- Comcast has expanded its Internet Essentials broadband adoption program to the more than 1 million low-income veterans who live in its service area, the company announced Monday.
- The Internet Essentials program is in its seventh year of providing broadband access to low-income families. According to a progress report released Monday, the company has connected more than 6 million Americans — 2 million in the last year alone — through Internet Essentials, which provides low-cost internet and digital literacy training.
- The company cites figures from the U.S. Census Bureau's 2016 American Community survey, which say that less than 70% of low-income veterans have internet access and 40% don’t own a computer.
The digital divide remains a nagging problem in American cities; a report this spring from the National Digital Inclusion Alliance found that nearly 57% of residents in Detroit lack fixed broadband, and cities like Memphis, TN, Cleveland, OH and Miami, FL had more than 47% of residents without broadband. Although many neighborhoods can lack competitive service options, the problem is not purely an infrastructure one. The cost of high-speed internet access is a deterrent, and some residents may not have the literacy training or experience to know why an internet connection is necessary, or may rely on mobile data.
Cities have tried to offer their own training programs or take steps to expand broadband options at a lower cost, but are also trying to partner with companies like Comcast to ensure there are cheaper options available. The Housing Authority of the City of Austin, TX, for example, partnered with Google Fiber to bring an affordable internet connection to 4,300 public housing residents. New York City had partnered with Verizon to bring Fios to the entire city, but ended up in a legal dispute after charging the company had broken its promise.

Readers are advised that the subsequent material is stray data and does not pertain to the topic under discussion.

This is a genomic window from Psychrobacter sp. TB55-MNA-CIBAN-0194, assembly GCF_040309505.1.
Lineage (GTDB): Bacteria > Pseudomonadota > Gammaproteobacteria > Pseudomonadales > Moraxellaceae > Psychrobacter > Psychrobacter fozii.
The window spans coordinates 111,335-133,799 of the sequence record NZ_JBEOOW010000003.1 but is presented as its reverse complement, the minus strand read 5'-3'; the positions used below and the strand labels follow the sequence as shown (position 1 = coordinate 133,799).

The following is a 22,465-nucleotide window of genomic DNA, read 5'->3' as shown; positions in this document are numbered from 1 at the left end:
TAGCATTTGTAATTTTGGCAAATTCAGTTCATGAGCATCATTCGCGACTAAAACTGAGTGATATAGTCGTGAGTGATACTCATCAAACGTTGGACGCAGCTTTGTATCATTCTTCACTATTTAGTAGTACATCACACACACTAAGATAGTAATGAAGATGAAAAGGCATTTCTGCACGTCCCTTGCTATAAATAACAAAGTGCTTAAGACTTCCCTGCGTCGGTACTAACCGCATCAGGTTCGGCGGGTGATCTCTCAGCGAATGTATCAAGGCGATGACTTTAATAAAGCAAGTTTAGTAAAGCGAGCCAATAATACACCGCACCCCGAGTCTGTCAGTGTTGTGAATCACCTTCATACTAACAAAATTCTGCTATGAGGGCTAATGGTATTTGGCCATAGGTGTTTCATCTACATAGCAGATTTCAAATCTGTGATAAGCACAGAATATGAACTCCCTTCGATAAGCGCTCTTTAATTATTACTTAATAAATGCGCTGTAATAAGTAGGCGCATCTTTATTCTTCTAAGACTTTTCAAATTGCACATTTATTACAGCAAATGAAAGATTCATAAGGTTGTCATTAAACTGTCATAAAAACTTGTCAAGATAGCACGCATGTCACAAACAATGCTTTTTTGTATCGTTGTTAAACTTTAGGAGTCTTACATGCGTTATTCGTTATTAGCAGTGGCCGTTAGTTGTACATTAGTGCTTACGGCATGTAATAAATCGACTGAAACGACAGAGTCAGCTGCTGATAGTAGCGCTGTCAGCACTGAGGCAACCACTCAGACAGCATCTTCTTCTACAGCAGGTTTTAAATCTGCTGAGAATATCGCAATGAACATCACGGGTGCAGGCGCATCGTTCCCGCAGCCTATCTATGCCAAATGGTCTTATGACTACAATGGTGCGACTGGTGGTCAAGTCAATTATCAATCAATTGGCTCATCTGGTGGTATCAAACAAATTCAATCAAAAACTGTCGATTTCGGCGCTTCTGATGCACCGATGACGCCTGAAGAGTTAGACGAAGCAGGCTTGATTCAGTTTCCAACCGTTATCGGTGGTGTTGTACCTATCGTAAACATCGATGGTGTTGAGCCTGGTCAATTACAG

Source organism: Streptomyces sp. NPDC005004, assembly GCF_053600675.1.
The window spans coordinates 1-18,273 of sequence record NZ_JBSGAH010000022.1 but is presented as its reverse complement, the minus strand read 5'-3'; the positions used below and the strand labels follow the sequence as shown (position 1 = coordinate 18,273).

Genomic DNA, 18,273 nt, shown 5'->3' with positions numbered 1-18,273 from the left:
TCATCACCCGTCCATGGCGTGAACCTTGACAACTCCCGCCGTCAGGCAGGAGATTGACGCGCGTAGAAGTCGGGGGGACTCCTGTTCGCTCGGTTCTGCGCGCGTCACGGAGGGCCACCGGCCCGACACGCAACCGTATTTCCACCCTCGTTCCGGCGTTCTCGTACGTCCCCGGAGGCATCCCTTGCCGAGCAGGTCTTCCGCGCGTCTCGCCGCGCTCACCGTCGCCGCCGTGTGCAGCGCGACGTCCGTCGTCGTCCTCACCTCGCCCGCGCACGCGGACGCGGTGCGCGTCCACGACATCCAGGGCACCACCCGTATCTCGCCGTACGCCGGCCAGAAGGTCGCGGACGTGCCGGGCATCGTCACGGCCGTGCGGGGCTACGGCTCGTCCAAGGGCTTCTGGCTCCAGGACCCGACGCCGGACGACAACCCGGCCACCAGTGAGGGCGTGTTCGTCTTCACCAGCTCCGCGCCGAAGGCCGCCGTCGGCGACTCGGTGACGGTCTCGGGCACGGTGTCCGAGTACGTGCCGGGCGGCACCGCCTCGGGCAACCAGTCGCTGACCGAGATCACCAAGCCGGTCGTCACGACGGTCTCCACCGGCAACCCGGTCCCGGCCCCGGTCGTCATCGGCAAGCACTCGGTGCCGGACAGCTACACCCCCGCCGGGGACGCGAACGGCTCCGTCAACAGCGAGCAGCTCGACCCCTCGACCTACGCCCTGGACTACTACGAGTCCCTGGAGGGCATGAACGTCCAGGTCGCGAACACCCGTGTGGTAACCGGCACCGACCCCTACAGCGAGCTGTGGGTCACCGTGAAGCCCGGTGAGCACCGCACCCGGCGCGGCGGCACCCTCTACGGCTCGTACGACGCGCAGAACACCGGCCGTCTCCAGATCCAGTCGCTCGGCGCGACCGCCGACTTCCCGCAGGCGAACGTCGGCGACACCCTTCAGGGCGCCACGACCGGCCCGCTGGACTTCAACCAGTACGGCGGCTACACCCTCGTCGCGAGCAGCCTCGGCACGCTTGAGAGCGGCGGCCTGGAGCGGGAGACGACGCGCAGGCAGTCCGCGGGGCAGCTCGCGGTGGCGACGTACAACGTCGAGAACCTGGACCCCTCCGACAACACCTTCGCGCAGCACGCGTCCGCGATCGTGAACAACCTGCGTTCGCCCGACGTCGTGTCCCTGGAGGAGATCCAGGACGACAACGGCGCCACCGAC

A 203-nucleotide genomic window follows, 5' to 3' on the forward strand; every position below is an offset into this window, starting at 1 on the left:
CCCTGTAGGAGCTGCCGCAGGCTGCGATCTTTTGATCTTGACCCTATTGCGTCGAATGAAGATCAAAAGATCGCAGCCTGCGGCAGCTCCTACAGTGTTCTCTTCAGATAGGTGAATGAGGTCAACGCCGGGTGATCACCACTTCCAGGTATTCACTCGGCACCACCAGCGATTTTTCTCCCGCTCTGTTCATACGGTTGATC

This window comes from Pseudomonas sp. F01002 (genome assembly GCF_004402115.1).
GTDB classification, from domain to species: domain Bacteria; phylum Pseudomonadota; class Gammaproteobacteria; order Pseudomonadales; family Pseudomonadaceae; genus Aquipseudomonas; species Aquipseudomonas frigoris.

Comcast's program can be helpful because it does not require new infrastructure, but it also depends on subscribers knowing it is available. Critics have also said that the internet speeds offered by Comcast don’t meet the FCC's definition of broadband speed. Bryan Mercer, executive director of West Philadelphia's Media Mobilizing Project, told The Philadelphia Inquirer that red tape that limits the program if subscribers have unpaid bills or have had Comcast service in the last 90 days "is a real roadblock to someone trying to keep their utilities affordable and their families online." Comcast says the 90-day restriction was waived in Philadelphia, but is active outside the city.
Although Comcast says the 15 mpbs speeds allow low-income subscribers to do most anything with the Essentials subscription, it shows that more investments and help from public officials can still be needed to give all city residents equitable broadband access.